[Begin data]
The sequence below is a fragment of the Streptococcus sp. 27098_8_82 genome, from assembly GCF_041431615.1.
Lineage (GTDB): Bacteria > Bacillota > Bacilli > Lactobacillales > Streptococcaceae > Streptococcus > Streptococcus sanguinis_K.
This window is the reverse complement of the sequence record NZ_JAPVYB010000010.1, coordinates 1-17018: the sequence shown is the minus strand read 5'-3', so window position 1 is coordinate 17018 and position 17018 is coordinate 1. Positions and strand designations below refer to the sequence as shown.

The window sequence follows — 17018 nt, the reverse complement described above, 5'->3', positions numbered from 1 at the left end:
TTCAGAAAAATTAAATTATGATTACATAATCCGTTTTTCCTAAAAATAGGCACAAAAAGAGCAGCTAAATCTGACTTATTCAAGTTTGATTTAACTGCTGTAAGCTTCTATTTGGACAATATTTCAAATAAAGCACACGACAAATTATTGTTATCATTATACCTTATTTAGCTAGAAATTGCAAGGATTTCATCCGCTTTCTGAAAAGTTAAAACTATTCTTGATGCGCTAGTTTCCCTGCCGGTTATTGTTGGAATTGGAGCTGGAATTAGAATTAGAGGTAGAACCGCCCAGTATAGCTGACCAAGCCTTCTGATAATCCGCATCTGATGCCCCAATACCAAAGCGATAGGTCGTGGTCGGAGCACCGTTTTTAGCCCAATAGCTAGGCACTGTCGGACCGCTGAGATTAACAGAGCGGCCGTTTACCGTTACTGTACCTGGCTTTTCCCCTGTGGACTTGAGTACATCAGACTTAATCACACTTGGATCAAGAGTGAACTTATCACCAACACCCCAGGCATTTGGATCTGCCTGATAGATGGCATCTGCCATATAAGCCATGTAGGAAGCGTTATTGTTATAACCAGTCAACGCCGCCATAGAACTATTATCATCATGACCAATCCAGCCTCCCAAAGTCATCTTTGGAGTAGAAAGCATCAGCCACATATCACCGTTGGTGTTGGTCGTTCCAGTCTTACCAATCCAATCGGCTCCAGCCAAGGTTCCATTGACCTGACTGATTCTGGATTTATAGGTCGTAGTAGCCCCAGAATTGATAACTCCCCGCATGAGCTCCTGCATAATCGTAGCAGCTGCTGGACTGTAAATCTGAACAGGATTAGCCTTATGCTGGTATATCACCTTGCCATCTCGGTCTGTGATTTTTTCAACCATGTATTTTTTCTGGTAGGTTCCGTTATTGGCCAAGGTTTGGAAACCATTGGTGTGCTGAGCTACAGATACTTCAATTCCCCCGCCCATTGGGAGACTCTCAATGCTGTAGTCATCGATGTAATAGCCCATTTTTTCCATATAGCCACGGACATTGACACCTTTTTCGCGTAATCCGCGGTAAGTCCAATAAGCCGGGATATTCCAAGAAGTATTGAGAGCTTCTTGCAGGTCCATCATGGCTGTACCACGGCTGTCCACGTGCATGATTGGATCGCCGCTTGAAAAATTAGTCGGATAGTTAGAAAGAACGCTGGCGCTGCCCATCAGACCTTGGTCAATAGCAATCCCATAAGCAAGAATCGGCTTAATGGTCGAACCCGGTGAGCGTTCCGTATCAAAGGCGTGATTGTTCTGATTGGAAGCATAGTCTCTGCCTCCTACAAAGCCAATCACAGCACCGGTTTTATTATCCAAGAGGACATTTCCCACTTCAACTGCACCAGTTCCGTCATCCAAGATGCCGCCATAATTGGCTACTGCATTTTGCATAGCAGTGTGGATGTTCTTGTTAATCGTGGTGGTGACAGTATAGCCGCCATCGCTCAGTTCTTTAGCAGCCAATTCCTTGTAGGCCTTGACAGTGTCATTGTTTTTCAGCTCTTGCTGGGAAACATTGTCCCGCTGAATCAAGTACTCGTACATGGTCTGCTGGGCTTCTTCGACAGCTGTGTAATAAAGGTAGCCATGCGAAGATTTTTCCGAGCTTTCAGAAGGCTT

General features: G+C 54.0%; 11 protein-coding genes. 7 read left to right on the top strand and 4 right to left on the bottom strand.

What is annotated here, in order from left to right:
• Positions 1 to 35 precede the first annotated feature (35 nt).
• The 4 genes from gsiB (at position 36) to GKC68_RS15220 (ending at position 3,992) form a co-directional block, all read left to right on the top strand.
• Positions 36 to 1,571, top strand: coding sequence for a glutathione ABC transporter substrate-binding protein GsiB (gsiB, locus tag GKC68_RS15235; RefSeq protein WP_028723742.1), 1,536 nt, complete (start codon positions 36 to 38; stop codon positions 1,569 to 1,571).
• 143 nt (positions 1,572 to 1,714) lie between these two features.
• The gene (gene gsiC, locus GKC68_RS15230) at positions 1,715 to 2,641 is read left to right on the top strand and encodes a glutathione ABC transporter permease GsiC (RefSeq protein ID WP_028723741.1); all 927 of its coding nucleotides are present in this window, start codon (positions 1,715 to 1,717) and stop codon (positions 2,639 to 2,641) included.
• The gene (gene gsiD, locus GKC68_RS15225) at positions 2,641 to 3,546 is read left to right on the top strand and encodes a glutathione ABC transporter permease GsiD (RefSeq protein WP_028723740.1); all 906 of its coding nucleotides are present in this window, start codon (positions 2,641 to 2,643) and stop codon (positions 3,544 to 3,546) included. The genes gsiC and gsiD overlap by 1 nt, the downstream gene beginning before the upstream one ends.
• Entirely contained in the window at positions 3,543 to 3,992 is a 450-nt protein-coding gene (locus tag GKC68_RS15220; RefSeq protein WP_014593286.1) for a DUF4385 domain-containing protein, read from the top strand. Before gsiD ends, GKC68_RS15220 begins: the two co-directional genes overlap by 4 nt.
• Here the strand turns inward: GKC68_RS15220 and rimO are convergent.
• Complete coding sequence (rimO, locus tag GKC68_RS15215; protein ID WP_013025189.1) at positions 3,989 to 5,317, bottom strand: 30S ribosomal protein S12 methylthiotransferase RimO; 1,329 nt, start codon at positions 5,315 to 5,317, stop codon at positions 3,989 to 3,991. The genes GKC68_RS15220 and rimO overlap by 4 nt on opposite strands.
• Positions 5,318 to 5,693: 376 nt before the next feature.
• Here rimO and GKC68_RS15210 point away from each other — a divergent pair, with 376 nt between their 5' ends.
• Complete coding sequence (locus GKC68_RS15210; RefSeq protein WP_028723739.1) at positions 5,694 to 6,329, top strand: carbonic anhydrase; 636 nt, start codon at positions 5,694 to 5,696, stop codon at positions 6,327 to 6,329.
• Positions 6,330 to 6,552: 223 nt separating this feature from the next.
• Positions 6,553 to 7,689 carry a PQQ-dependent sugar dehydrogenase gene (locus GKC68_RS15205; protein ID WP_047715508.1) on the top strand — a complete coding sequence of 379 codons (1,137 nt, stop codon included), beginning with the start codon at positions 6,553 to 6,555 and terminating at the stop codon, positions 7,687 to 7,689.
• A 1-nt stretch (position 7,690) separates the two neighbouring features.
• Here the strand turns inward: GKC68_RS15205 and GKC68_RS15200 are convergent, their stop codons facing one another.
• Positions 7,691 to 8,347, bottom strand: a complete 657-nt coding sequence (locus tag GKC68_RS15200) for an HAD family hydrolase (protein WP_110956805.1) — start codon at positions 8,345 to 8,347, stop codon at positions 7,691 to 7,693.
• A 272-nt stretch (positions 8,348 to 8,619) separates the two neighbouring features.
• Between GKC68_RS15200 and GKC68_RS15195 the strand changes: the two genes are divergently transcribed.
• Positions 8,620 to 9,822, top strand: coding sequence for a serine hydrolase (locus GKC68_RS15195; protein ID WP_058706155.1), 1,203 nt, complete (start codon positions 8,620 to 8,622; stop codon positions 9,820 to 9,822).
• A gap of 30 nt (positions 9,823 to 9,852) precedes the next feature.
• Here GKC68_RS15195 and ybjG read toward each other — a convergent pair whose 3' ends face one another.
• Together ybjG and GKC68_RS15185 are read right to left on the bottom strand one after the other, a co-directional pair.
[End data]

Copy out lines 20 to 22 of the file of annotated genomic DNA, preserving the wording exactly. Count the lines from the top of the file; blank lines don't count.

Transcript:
• Positions 6,330 to 6,552: 223 nt separating this feature from the next.
• Positions 6,553 to 7,689 carry a PQQ-dependent sugar dehydrogenase gene (locus GKC68_RS15205; protein ID WP_047715508.1) on the top strand — a complete coding sequence of 379 codons (1,137 nt, stop codon included), beginning with the start codon at positions 6,553 to 6,555 and terminating at the stop codon, positions 7,687 to 7,689.
• A 1-nt stretch (position 7,690) separates the two neighbouring features.